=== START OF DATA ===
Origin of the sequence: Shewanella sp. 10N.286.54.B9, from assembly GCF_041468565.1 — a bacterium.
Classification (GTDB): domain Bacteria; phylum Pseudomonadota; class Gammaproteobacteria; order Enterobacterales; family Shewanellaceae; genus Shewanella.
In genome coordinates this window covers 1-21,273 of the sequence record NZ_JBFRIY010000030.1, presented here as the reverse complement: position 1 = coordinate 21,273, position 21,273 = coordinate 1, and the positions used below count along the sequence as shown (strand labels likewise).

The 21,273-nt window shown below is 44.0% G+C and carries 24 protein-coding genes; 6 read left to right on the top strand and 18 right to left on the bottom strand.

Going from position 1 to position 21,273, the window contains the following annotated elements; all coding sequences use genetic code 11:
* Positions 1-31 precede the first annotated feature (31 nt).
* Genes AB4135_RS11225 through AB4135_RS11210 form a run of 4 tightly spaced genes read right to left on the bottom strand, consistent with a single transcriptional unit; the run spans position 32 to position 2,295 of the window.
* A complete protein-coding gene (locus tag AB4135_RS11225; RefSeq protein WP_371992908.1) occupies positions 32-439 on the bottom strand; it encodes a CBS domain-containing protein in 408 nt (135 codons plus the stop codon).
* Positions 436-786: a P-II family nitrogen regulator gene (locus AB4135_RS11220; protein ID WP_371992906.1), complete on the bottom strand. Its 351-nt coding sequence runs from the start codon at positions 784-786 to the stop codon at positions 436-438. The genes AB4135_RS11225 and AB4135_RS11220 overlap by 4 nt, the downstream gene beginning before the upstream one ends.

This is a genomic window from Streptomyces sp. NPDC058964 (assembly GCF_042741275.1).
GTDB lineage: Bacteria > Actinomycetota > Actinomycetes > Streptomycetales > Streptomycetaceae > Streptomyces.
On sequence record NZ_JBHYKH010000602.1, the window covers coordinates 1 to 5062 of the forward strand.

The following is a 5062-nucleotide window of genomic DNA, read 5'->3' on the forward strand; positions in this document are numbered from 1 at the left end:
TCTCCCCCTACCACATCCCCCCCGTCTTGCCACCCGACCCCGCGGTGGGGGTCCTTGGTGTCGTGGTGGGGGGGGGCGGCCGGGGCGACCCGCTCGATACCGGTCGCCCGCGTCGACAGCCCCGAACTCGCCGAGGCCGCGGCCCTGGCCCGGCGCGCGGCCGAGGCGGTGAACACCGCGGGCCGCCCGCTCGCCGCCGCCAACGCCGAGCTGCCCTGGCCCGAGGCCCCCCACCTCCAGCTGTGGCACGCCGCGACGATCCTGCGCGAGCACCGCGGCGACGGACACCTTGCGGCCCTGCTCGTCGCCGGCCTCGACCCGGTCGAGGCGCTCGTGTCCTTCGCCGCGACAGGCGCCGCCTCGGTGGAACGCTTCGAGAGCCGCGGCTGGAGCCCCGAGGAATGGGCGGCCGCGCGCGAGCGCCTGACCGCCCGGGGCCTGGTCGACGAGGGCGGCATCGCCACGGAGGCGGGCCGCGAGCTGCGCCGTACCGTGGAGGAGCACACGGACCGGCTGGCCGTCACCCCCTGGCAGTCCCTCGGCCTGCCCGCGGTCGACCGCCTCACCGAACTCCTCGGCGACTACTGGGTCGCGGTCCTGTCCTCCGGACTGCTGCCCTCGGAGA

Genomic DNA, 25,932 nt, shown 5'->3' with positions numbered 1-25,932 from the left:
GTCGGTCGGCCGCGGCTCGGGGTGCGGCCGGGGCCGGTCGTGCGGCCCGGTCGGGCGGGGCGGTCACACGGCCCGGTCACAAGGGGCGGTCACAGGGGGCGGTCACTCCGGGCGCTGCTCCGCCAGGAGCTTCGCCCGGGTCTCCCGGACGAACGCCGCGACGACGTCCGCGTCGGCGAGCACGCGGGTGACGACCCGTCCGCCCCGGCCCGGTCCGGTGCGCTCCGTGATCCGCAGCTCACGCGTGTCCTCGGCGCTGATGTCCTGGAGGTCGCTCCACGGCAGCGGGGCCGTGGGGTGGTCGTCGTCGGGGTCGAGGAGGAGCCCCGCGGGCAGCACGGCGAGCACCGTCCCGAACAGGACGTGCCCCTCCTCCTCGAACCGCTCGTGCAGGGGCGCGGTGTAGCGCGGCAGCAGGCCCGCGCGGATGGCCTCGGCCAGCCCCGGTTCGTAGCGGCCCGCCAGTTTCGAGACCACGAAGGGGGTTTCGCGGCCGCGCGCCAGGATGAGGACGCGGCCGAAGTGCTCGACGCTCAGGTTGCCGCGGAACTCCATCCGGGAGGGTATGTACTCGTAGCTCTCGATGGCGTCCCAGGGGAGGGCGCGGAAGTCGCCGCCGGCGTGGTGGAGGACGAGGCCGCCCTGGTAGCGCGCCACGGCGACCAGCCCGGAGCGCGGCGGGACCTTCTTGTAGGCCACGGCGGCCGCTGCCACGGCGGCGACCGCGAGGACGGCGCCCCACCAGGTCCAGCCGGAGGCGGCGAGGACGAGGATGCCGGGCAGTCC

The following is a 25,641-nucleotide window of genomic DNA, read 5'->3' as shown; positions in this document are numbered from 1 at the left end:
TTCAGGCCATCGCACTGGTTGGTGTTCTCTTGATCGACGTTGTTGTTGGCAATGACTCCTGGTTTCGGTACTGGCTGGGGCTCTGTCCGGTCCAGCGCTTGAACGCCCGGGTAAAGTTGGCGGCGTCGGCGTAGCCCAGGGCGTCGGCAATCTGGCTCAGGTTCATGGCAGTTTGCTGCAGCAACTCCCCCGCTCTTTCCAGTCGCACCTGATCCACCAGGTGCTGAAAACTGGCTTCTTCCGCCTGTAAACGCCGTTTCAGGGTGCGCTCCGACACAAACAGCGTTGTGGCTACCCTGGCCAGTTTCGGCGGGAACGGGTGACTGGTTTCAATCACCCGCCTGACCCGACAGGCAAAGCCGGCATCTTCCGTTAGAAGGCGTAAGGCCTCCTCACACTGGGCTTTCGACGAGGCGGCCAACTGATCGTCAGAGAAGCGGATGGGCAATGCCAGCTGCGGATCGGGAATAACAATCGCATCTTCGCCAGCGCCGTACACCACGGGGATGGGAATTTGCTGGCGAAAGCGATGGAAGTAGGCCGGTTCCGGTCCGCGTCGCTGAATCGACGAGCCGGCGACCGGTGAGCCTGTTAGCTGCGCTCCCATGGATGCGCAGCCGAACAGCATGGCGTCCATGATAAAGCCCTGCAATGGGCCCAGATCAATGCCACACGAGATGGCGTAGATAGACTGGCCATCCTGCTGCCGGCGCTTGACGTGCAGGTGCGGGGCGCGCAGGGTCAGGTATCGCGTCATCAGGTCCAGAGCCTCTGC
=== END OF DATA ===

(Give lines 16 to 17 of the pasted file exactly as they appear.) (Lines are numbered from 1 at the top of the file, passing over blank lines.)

GTCGGTCGGCCGCGGCTCGGGGTGCGGCCGGGGCCGGTCGTGCGGCCCGGTCGGGCGGGGCGGTCACACGGCCCGGTCACAAGGGGCGGTCACAGGGGGCGGTCACTCCGGGCGCTGCTCCGCCAGGAGCTTCGCCCGGGTCTCCCGGACGAACGCCGCGACGACGTCCGCGTCGGCGAGCACGCGGGTGACGACCCGTCCGCCCCGGCCCGGTCCGGTGCGCTCCGTGATCCGCAGCTCACGCGTGTCCTCGGCGCTGATGTCCTGGAGGTCGCTCCACGGCAGCGGGGCCGTGGGGTGGTCGTCGTCGGGGTCGAGGAGGAGCCCCGCGGGCAGCACGGCGAGCACCGTCCCGAACAGGACGTGCCCCTCCTCCTCGAACCGCTCGTGCAGGGGCGCGGTGTAGCGCGGCAGCAGGCCCGCGCGGATGGCCTCGGCCAGCCCCGGTTCGTAGCGGCCCGCCAGTTTCGAGACCACGAAGGGGGTTTCGCGGCCGCGCGCCAGGATGAGGACGCGGCCGAAGTGCTCGACGCTCAGGTTGCCGCGGAACTCCATCCGGGAGGGTATGTACTCGTAGCTCTCGATGGCGTCCCAGGGGAGGGCGCGGAAGTCGCCGCCGGCGTGGTGGAGGACGAGGCCGCCCTGGTAGCGCGCCACGGCGACCAGCCCGGAGCGCGGCGGGACCTTCTTGTAGGCCACGGCGGCCGCTGCCACGGCGGCGACCGCGAGGACGGCGCCCCACCAGGTCCAGCCGGAGGCGGCGAGGACGAGGATGCCGGGCAGTCC

The following is a 25,641-nucleotide window of genomic DNA, read 5'->3' as shown; positions in this document are numbered from 1 at the left end: